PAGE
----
Since March, 2014, the financial sector has seen vast changes in its regulation. But which were already there, and which have been implemented since new regulators, the FCA, took over from the OFT?
The FCA have published ‘What’s new and what’s not,’ a guide to the FCA’s approach to supervision. A prominent change is the FCA’s new three pillar supervision model, in place of the old Advanced Risk Responsive Framework (ARROW) model. The previous ARROW model was rooted in assessing products and their target audience, conflicts of interest and complaints. The FCA’s new approach focuses on:
- • Securing an appropriate degree of protection for consumers
- • Protecting and enhancing the integrity of the UK financial systems
- • Promoting effective competition in the interest of consumers.
Regulated firms now abiding by the FCA’s Principles of Business will be supervised under the FCA’s model for the 10 principles of supervision:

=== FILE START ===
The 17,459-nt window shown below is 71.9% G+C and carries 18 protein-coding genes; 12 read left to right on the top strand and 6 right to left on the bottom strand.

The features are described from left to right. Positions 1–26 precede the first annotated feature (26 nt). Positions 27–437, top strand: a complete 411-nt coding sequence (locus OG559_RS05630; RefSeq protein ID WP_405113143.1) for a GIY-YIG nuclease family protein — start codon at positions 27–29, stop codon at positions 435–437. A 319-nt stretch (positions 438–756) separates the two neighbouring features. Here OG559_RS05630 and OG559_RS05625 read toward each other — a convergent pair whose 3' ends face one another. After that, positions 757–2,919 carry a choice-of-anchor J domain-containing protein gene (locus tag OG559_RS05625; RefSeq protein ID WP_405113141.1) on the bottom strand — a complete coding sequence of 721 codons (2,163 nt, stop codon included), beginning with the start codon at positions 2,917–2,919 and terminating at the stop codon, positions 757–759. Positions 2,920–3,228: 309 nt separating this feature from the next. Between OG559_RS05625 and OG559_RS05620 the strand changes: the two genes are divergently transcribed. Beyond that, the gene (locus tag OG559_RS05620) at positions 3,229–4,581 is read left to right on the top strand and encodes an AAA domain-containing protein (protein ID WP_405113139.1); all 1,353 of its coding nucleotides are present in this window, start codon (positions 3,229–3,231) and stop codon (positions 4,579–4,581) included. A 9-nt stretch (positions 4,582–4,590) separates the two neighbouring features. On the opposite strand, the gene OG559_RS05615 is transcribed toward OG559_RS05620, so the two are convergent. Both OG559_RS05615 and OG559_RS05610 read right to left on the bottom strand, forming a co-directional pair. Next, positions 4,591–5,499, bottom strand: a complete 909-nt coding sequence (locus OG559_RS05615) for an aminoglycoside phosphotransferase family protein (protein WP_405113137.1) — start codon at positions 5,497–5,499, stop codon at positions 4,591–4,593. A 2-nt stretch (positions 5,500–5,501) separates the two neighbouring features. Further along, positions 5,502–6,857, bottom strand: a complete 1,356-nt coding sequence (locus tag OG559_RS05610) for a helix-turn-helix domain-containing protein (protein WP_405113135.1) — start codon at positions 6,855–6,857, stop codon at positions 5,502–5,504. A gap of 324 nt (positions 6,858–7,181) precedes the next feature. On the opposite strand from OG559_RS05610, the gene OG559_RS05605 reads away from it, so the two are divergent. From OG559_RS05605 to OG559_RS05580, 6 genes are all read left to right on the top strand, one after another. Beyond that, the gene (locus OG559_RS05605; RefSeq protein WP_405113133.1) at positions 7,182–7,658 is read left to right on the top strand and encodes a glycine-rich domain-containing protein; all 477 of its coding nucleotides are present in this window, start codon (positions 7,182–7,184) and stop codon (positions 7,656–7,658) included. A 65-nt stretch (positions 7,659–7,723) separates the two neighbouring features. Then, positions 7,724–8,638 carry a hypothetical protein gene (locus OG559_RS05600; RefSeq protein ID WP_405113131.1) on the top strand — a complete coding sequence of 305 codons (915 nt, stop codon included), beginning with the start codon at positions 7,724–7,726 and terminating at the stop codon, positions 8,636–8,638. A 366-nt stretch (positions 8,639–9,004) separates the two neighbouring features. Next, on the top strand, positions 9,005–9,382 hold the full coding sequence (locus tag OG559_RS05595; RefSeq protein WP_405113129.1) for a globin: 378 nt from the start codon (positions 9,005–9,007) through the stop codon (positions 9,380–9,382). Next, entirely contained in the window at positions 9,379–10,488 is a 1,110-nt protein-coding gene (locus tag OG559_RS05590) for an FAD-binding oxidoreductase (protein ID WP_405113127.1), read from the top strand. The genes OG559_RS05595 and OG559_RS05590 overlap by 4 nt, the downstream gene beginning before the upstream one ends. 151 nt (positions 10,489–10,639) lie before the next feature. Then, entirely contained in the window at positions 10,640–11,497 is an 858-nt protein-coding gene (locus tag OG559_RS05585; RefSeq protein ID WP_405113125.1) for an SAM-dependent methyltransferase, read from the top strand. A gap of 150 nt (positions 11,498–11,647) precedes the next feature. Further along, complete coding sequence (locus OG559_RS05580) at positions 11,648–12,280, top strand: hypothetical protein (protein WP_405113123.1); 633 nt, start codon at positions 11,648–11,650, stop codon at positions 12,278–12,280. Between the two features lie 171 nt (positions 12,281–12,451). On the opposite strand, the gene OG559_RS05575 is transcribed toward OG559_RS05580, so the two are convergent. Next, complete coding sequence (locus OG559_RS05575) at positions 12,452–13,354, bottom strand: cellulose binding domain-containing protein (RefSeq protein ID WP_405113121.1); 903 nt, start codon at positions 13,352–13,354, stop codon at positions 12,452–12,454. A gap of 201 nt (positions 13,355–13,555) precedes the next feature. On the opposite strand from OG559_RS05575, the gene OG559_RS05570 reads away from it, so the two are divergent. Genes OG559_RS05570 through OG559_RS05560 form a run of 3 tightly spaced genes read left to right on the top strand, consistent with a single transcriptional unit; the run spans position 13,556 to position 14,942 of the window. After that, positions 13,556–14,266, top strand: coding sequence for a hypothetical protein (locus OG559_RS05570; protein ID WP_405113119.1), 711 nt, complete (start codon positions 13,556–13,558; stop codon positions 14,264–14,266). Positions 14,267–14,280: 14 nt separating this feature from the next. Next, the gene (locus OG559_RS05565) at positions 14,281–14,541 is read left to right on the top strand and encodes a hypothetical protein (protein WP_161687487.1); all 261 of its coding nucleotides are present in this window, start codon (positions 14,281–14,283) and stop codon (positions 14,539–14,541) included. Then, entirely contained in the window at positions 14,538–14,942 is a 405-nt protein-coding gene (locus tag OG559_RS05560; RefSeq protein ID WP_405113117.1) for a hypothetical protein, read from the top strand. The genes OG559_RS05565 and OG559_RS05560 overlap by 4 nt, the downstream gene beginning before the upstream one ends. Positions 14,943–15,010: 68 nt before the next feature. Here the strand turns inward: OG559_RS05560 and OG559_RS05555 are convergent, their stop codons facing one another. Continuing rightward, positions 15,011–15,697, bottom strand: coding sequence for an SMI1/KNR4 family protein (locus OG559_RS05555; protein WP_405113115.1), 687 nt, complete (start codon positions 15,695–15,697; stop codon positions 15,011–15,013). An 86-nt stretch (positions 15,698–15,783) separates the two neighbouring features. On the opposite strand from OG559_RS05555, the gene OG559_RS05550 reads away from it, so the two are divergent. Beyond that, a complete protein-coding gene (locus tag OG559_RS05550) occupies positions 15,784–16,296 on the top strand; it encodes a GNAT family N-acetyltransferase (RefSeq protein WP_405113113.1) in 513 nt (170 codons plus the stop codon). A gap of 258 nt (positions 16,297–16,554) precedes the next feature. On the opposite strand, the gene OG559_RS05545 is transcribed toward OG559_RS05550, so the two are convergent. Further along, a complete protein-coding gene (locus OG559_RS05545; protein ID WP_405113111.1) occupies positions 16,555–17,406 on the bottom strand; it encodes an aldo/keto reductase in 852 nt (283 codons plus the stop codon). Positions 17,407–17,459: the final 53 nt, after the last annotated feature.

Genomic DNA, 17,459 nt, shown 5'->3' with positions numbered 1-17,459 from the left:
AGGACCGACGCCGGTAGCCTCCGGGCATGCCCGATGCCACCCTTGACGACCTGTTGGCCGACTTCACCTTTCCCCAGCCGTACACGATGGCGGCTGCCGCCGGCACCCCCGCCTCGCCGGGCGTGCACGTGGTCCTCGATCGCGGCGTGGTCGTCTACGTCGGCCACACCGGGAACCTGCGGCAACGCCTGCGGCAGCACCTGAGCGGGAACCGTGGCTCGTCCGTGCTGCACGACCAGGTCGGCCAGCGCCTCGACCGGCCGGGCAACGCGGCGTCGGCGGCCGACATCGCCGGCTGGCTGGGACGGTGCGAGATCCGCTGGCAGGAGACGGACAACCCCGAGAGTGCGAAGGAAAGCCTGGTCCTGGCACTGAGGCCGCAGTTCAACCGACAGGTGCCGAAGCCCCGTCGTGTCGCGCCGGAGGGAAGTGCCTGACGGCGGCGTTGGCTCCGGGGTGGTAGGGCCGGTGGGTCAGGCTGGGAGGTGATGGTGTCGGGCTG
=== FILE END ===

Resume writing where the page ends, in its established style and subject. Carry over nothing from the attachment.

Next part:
- 1. forward looking and more interventionist
- 2. focused on judgment, not process
- 3. consumer-centric
- 4. focused on the big issues and causes of problems
- 5. interfaces with executive management/boards
- 6. robust when things go wrong
- 7. focused on business model and culture as well as product supervision
- 8. viewing poor behaviour in all markets through the lens of the impact on consumers
- 9. orientated towards firms doing the right thing
- 10. externally focused, engaged and listening to all sources of information.
Whereas the FCA’s principles of business offer an ethos by which firms are to operate, the principles of supervision outline the “issues and behaviours” the FCA will pay attention to. This will particularly focus on a firm’s:
- • Business model and strategy
- • Culture
- • Front line business processes
- • Systems and controls
- • Governance
The FCA’s changes to the sector have been widely welcomed, with the new supervision over firms and customer-centric approach taking a positive effect.
Read here more information on the FCA’s guide to supervision.